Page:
He is not a god, to be sure. Applewhite has had his bad performances. Kansas State in ‘99 was not pretty. At Kyle Field in ‘99 he came on, weak from a stomach flu but with a chance to guide Texas to another huge ‘W’, and took a game-ending sack instead. In the Big 12 title game against Nebraska that same year he got shelled, and he recently described his own performance that day as cowardly, (though of course it was anything but). And Major played most of the game in ‘00 against OU when Texas got routed. So no, we are not talking infallibility.

But man, when the pressure is on and a game winning drive is needed, Applewhite has no equal, certainly none wearing burnt orange. We saw him do it in ‘98 against Nebraska in Lincoln and against A&M in Austin. We saw him do it again against the Huskers the next year in Austin. I remember a cold, windy day in Ames, Iowa in ‘99 when Texas stared an embarrassing, season- ruining defeat in the face, only to have 11 march the team to a win as time expired. Time and again we’ve seen Major inspire the Horns to victory with the hot breath of defeat on their necks.

He almost pulled it off against Colorado in a game that cost Texas the Roses. And Friday night’s performance, on the heels of the Big 12 title game effort, only reinforces for me what I felt after that game, that the Texas coaches should not have gone for the costly punt-block, but should have put the ball in Major’s hands for a title-winning drive. I said it then and I believe it even more now. Is there really much doubt that he would have delivered?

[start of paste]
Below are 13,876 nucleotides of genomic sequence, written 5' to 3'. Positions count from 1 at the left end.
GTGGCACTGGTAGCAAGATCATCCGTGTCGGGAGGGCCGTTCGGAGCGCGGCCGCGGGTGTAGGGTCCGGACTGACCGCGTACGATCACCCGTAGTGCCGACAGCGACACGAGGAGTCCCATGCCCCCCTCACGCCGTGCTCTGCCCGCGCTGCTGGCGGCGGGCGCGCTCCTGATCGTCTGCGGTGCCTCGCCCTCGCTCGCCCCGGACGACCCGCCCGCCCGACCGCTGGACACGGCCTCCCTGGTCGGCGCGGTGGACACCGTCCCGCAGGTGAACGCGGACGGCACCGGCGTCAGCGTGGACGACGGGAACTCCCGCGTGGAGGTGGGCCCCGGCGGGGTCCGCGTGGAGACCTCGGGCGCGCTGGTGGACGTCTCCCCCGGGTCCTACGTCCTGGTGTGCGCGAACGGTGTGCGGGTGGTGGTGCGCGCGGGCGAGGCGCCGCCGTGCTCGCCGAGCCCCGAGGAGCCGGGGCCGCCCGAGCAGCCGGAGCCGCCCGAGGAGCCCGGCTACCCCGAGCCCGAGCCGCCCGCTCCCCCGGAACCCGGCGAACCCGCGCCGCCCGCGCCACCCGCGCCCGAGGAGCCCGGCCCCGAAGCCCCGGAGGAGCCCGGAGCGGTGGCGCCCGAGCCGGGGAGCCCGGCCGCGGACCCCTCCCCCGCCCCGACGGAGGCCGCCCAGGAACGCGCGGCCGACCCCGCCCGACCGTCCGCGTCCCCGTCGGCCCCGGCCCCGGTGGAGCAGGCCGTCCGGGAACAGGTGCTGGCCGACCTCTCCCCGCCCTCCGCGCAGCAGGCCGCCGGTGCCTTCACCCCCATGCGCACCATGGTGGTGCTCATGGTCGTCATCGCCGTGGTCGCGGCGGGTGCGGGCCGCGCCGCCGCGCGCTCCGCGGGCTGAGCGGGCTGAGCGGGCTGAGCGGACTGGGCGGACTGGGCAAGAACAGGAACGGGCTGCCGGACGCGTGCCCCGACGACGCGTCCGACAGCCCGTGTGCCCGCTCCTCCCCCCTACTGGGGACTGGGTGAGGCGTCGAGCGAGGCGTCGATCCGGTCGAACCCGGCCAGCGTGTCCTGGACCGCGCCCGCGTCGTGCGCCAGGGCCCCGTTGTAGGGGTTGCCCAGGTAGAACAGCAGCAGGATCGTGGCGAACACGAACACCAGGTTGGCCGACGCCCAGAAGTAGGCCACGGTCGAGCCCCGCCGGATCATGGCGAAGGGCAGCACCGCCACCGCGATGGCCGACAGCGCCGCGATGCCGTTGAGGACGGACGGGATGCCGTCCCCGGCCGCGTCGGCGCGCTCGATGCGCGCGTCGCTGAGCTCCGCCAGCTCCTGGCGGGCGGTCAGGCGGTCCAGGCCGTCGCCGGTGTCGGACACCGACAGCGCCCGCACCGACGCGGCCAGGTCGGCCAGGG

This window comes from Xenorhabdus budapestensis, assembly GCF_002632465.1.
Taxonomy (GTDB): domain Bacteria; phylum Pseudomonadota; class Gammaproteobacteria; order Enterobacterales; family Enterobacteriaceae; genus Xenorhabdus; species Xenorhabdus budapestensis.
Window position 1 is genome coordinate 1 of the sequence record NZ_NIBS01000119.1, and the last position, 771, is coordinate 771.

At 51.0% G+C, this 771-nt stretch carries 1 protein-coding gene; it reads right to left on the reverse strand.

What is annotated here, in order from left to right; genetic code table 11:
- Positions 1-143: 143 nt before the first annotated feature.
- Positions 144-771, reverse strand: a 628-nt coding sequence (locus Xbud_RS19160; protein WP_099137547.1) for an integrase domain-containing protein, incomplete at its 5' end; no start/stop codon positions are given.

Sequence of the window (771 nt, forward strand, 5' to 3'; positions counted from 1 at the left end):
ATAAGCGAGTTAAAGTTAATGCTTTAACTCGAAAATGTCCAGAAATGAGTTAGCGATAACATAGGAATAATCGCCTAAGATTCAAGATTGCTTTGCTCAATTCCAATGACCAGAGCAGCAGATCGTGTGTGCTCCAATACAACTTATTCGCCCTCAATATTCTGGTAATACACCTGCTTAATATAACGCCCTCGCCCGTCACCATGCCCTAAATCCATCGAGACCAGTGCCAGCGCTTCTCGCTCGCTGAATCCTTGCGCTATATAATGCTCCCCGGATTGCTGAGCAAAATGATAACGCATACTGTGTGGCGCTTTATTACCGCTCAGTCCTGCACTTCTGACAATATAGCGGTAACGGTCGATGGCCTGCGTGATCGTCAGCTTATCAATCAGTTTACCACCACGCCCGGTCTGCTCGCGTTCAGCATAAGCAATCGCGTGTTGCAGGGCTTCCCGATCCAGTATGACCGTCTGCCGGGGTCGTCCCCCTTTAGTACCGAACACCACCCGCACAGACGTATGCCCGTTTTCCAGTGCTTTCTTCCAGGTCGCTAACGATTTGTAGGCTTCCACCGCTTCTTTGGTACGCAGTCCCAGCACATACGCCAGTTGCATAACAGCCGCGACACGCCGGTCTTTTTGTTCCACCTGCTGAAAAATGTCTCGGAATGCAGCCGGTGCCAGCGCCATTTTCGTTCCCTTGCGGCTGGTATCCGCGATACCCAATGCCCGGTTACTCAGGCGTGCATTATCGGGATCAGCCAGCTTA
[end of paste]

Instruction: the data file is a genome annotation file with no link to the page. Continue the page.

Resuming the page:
No matter; that game, and this season, is now history and can’t be replayed. Texas lost two huge games, to OU and Colorado. In both contests, Chris Simms had sub par outings. We would all love now, in retrospect, to know how Major would have performed if given the ball from the get-go. Texas might be 12-0 and squared up with Miami in the game of the New Century. It’s certainly fun, if agonizing, to think about. Still, Simms played good, sometimes great, football for Texas this year, and was very unlucky not to beat Oregon last season despite being picked off four times. If BJ and Roy hang on, Texas may well have won, and Simms would have a bowl win to his credit and an aura of victory surrounding him.

As it is, Simms, who has played in Major’s shadow for three seasons, will play in the shadow of a now legendary Applewhite for one more year. It should be a year that Texas, on the heels of its first top-10 finish in almost two decades and a rare 11-win season, enters ranked first on some ballots, and most certainly in the top 10 on all. Simms will have a chance to carve out his own Longhorn legacy. Texas tackles a grueling schedule in ‘02 that features trips to Lincoln, Manhattan, Lubbock and Chapel Hill, to go along with that little affair at the State Fair against OU. He will get the chance to guide the Horns to headline-grabbing victories almost every week. If he gets the job done, he could well win the Heisman, and memories of a nightmarish night at Texas Stadium will fade away.

But what will never fade from the memories of Texas fans is what Major Applewhite gave them in four seasons of sparkling play -- excitement, thrills, and joy. And it should give those fans joy knowing that after a difficult senior year riding the pine, Applewhite will leave UT with a lasting memory of a final, triumphant win in a crucial test for the Texas program.

Rick Neuheisel summed it up when asked about Applewhite’s performance post-Holiday Bowl: "he was everything advertised." That, and a whole lot more.